The 2005 Panthers made an impressive run through the playoffs as the No. 5 seed in the NFC, advancing to the NFC Championship game at Seattle after posting road wins against the NY Giants and No. 2-seeded Chicago Bears. The Panthers' special teams played a key role in the success of the team. Veteran kicker John Kasay made a career-high 42 of 44 FGs, including three from 50 yards or more, and his 121 points were third-best in the NFC and third-most of his career. Carolina turned to newly acquired punter Jason Baker in 2005 and he delivered by leading the NFC and ranking third in the NFL with a 38.9-yard net punting average, a career-best 43.3-yard gross average and career-high 20 punts inside the 20. Pro Bowl WR Steve Smith returned punts and ranked third in the NFC with a 10.6-yard average. The kickoff and punt coverage units were also impressive, ranking fifth in the NFL in punt return average allowed (6.5 yards) and 11th in kickoff return average allowed (21.3 yards).
Ferraro came to the Panthers in 2005 after serving from 2001-04 as the defensive coordinator at Rutgers. During his tenure with the Scarlet Knights, the team led the Big East in sacks, takeaways and third-down efficiency in 2004. The 2003 team was second in the Big East in pass defense and third-down efficiency. In 1999 and 2000, Ferraro coached the Georgia Tech defensive backs under head coach George O'Leary, who went on to serve as Vikings defensive coordinator. His longest tenure coaching was from 1991-98 at Bowling Green as defensive coordinator, where he helped build the Falcons into a Mid-America Conference power, going undefeated in consecutive seasons and winning bowl games in 1991 and '92.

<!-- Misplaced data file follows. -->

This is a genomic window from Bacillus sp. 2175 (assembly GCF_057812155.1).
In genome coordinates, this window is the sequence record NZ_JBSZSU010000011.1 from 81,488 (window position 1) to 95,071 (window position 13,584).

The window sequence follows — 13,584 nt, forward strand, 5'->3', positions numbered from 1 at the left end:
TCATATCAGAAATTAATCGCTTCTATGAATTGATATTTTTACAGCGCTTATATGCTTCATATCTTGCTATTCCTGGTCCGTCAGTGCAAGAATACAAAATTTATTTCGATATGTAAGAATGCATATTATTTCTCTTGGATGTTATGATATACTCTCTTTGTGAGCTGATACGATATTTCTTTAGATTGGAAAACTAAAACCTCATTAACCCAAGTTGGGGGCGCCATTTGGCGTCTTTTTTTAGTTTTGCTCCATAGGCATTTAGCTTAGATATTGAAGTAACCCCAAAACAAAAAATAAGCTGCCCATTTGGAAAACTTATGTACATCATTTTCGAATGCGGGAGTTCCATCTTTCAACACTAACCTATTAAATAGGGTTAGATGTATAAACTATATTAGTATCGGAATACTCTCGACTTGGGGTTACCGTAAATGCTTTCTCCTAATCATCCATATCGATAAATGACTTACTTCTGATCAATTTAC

A 1982 graduate of Springfield College, where he was an All-New England safety on the field, Ferraro began his coaching career at Massachusetts as a graduate assistant. He earned his master's degree from Syracuse in 1986.
Brian Murphy, Assistant Special Teams: Brian Murphy was named Vikings assistant special teams coach after working with the Wisconsin special teams and outside linebackers. During his tenure with the Badgers, Murphy oversaw the career punt return yardage leader in Wisconsin history in Jim Leonhard (1,347) and career kickoff return yards leader in Brandon Williams (2,349). In 2005, Williams returned a pair of punts for TDs to tie a school record and ended his career ranked second in Big Ten history for kickoff return yards. The 2005 Badgers featured P Kenny DeBauche, a first-team All-Big Ten honoree and the single-season school record holder in punting average.